Amplifier or amps are circuits or components in synthesizers that allow you to adjust the gain of the synth.
Amps can be used in many different ways inside a synth but will usually be present near the output of the synth to control the output level.
The amp itself can be controlled via a direct knob or slider on the synth interface or via other processors such as controllers and envelope generators that create ADSR envelopes.
Controllers like MIDI keyboards send gate, or more properly note on/note off, instructions as MIDI to the envelope generator that tells the ADSR envelope generators how to adjust the amp to create the wanted envelope or contour for the synth sound you want.
These oscillators aren't used to directly create audio or sound. Instead, these oscillators are most often used to modulate other parameters such as the oscillators that produce sound, filters and amps. This allows for a lot of different types of modulation like sweeps and vibrato effects to mention a few.
In modern soft synths you can modulate just about any parameter with your LFOs.
Envelopes allow you to create a contour or shape for your waveform. An envelope shapes the attack, decay, sustain and release of your synth sound. That's why you'll sometimes see it labeled as ADSR. In soft synths envelopes can be used to automate just about any other parameter in the synth. Yes, it's originally for amplitude automation. but it can be just as useful for pitch for example, like when you create a synth kick that needs a fast decaying sweep to mimic a natural kick sound.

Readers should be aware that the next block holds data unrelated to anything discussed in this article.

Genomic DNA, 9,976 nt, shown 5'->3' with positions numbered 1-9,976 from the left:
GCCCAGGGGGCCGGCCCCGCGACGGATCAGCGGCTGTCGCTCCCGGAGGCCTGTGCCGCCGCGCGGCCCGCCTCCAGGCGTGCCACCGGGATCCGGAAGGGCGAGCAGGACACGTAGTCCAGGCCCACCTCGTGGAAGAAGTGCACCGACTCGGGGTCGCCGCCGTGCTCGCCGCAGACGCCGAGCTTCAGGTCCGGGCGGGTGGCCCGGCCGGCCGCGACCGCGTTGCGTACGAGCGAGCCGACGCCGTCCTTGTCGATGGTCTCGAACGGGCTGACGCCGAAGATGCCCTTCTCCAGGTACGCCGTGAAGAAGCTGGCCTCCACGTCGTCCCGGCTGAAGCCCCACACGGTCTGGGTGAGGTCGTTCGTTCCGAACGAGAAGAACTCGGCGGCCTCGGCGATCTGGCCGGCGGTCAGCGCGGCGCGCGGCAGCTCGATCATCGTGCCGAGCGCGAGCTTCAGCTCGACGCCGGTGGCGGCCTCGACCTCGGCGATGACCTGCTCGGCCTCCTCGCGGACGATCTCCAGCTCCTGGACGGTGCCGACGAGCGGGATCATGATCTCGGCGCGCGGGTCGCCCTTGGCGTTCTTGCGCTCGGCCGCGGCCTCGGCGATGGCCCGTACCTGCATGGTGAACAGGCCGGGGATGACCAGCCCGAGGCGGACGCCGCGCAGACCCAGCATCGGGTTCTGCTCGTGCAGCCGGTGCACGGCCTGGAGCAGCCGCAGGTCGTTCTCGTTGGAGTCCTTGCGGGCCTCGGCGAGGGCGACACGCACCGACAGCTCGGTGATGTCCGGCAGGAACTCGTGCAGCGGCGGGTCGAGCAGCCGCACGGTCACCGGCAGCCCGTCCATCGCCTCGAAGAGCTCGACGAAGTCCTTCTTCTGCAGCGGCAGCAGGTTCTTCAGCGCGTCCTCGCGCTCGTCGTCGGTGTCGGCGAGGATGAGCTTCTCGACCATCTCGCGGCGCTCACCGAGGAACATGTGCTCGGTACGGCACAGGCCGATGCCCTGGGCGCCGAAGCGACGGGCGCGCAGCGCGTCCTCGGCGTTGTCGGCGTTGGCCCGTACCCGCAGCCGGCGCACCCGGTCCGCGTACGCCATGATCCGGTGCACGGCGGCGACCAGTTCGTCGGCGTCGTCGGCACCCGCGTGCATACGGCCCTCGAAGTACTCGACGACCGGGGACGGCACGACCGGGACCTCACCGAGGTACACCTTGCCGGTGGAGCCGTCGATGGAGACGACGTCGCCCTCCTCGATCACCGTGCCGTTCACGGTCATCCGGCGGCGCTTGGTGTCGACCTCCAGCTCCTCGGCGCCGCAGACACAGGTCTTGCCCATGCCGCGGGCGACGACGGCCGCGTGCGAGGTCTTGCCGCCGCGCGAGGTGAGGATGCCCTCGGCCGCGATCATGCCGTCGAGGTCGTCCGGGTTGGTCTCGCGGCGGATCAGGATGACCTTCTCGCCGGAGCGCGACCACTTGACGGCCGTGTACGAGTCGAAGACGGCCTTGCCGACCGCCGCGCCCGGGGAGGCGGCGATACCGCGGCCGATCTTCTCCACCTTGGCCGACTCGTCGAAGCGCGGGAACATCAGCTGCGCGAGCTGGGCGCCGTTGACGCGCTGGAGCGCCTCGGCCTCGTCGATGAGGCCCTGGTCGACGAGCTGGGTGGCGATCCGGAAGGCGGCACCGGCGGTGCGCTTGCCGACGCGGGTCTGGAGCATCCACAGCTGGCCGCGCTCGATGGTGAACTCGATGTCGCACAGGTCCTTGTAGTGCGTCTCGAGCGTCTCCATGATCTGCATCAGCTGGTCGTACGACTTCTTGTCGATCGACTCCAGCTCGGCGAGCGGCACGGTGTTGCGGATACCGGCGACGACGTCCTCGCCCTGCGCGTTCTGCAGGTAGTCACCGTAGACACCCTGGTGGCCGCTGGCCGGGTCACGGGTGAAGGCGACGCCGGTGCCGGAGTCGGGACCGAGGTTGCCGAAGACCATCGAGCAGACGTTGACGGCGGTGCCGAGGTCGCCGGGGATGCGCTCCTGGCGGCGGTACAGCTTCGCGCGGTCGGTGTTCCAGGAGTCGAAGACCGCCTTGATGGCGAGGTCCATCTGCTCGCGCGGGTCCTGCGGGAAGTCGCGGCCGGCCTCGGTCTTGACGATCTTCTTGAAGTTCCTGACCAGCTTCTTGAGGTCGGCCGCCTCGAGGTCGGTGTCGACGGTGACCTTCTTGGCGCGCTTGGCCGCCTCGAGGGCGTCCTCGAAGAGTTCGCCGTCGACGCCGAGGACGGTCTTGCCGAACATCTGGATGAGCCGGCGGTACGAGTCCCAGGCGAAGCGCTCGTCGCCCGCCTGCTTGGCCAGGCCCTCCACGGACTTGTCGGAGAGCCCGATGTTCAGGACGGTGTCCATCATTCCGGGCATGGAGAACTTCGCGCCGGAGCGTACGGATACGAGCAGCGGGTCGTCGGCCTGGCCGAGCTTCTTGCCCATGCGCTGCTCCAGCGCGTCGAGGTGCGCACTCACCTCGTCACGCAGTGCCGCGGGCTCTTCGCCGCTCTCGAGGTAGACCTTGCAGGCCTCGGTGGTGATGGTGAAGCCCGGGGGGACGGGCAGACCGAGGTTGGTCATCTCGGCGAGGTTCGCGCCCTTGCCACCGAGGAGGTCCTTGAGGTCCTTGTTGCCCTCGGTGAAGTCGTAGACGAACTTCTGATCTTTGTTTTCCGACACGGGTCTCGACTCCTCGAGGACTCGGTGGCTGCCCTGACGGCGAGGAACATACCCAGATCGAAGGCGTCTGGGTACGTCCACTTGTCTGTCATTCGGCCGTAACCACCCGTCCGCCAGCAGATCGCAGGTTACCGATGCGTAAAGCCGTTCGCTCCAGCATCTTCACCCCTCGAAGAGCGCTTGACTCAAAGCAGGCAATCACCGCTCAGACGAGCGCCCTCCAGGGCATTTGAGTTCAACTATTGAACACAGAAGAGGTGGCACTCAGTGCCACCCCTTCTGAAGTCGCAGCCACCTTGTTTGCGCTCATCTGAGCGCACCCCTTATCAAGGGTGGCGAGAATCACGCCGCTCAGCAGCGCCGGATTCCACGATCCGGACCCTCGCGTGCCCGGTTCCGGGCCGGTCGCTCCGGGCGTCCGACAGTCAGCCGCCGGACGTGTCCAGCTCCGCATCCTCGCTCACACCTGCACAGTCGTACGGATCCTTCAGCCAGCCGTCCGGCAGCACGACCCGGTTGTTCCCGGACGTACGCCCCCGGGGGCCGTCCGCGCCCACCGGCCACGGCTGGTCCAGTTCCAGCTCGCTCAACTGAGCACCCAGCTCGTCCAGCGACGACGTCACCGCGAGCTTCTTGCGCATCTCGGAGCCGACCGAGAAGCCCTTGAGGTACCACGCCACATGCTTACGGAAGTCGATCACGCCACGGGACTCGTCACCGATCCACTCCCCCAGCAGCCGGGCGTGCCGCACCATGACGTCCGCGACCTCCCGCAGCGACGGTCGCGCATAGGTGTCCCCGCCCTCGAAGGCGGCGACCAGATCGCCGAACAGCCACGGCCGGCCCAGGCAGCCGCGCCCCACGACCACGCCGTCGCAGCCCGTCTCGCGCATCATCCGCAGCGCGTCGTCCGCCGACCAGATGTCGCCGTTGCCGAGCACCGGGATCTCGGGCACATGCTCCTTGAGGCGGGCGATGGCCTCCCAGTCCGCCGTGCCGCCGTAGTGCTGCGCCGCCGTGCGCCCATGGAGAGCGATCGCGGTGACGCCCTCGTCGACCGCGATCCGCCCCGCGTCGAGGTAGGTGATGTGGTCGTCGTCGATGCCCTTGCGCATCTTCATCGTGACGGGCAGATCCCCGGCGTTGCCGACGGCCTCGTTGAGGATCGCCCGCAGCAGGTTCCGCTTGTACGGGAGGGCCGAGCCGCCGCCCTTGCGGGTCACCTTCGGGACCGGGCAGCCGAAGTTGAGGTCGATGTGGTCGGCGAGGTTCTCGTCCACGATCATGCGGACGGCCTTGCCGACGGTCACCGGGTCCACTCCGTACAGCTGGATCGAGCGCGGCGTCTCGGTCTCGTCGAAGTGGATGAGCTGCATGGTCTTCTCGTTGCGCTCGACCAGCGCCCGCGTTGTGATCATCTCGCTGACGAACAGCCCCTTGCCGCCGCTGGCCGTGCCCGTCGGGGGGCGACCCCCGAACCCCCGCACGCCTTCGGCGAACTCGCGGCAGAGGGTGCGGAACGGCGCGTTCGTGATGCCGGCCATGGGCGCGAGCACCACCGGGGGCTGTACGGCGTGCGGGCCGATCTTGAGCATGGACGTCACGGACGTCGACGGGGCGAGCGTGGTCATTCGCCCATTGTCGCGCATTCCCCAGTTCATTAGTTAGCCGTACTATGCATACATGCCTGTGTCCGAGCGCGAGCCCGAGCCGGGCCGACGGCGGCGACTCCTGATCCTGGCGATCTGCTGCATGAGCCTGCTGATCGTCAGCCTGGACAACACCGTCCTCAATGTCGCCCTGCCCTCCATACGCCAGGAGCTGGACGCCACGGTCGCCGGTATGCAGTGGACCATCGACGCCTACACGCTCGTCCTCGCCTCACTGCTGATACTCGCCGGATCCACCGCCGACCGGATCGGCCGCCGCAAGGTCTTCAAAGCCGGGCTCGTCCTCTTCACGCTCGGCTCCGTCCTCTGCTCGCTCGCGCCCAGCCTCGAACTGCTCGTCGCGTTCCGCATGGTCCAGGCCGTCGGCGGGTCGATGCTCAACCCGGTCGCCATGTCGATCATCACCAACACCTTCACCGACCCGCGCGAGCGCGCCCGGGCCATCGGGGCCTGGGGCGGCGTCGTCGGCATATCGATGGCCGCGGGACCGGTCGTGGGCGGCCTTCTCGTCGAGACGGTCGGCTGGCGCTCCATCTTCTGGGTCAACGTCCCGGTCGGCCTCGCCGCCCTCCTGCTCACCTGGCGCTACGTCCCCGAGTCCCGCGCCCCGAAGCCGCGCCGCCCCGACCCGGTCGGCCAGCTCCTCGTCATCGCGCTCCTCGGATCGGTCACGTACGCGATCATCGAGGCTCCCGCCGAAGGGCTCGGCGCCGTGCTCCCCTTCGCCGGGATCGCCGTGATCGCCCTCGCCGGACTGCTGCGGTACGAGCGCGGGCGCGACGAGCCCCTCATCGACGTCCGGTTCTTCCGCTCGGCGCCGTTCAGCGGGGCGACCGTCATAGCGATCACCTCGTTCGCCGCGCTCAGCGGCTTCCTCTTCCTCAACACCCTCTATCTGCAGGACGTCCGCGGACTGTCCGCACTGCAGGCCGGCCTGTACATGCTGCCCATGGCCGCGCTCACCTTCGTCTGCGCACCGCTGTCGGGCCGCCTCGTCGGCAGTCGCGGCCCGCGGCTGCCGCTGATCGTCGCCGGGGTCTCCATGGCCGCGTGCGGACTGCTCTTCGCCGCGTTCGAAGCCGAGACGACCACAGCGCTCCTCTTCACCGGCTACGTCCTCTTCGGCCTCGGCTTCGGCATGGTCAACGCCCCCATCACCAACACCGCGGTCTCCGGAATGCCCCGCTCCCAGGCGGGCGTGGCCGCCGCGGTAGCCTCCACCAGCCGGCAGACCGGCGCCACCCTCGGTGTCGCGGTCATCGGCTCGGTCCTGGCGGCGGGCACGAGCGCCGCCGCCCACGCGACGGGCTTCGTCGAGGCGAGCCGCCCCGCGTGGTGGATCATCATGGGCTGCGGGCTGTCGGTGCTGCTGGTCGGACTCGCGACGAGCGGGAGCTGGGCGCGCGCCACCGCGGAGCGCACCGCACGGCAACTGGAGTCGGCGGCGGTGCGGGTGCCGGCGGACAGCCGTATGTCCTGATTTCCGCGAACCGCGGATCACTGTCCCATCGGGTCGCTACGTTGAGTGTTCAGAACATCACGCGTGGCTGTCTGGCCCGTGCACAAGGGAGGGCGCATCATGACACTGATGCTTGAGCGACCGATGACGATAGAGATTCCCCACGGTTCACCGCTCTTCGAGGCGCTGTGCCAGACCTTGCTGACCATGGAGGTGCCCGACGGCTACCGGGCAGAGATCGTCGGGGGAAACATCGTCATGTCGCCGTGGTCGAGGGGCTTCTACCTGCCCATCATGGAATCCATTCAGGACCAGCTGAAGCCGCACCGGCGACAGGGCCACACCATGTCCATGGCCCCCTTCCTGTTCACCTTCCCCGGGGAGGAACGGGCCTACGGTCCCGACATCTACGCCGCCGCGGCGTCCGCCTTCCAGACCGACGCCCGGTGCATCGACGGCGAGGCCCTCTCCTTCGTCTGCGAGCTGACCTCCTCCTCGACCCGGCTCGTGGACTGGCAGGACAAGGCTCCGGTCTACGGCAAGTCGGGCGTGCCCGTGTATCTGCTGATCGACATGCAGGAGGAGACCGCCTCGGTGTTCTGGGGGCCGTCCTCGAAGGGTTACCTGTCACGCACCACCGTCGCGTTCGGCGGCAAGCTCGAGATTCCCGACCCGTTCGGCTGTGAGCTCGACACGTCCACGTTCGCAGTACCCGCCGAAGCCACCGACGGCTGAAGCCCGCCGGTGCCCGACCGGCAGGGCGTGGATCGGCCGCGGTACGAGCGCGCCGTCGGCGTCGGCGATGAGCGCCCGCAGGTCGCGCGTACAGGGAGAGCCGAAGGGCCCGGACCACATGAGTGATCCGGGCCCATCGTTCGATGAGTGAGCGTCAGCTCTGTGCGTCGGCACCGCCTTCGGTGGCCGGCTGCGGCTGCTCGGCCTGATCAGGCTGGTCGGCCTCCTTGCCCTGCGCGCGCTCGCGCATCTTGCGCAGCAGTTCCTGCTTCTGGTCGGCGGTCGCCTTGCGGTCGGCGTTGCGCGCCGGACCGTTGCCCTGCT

A simple envelope has these 4 sections or controllable parameters:
Envelopes are important because most sounds in nature have envelopes when measured. The sound doesn't just start at full amplitude and continue the same way until it suddenly just stops completely. A saw wave generated from an oscillator does just start and stop unless you apply an envelope to shape it.
Analyze a natural sound and you'll usually find it has different characteristics. It may be short or long. It may come on fast or fade in more slowly. It may have a high dynamic range or a low one. It could take a while to fade away after you stop the note or it could stop abruptly.
Your envelope gives you control over these characteristics of the synth sound you're creating.
You won't be wrong if you think about envelopes as a type of automation. The parameters you set tell the envelope generator how to automate each setting to produce the curve you want.
We can construct a very basic synth patch with the components we discussed above.
It would look something like this:
Now as you can probably imagine, synth patches get much more complex than the above example. The basic idea will always be the same. You need something to generate the sound, i.e. the oscillator. You need a way to shape the tone, i.e. the filters. You need a way to amplify the signal, i.e. the amp. You can also add modulators like LFOs and envelopes to change the patch in real time as it plays back.
Now, let's take a look at some of the different types of synthesizers available today...
The controller is built into the unit, usually as
a piano-style keyboard.
Examples include the Arturia MiniBrute 2, Dave Smith Instruments OB-6 and the Moog Minimoog.
These modular synth components have no built-in controllers so they need to be controlled by an external controller using CV or MIDI or USB.
Manufacturers include Moog Music, Doepfer Musikelektronik and Synthesis Technology.
Soft synths are virtual instruments that produce digital audio signals as a standalone program or plugin in a Digital Audio Workstation.
Examples include Native Instruments Massive, UVI Falcon and Xfer Records Serum.
Now that you know some of the basic types of synths, let's look at some of the types of audio synthesis often used by music producers...
There are over 20 different types of audio synthesis techniques or methods. For the sake of brevity and clarity we’ll take a quick look at only the 4 types you’ll most likely use often in the studio as a producer.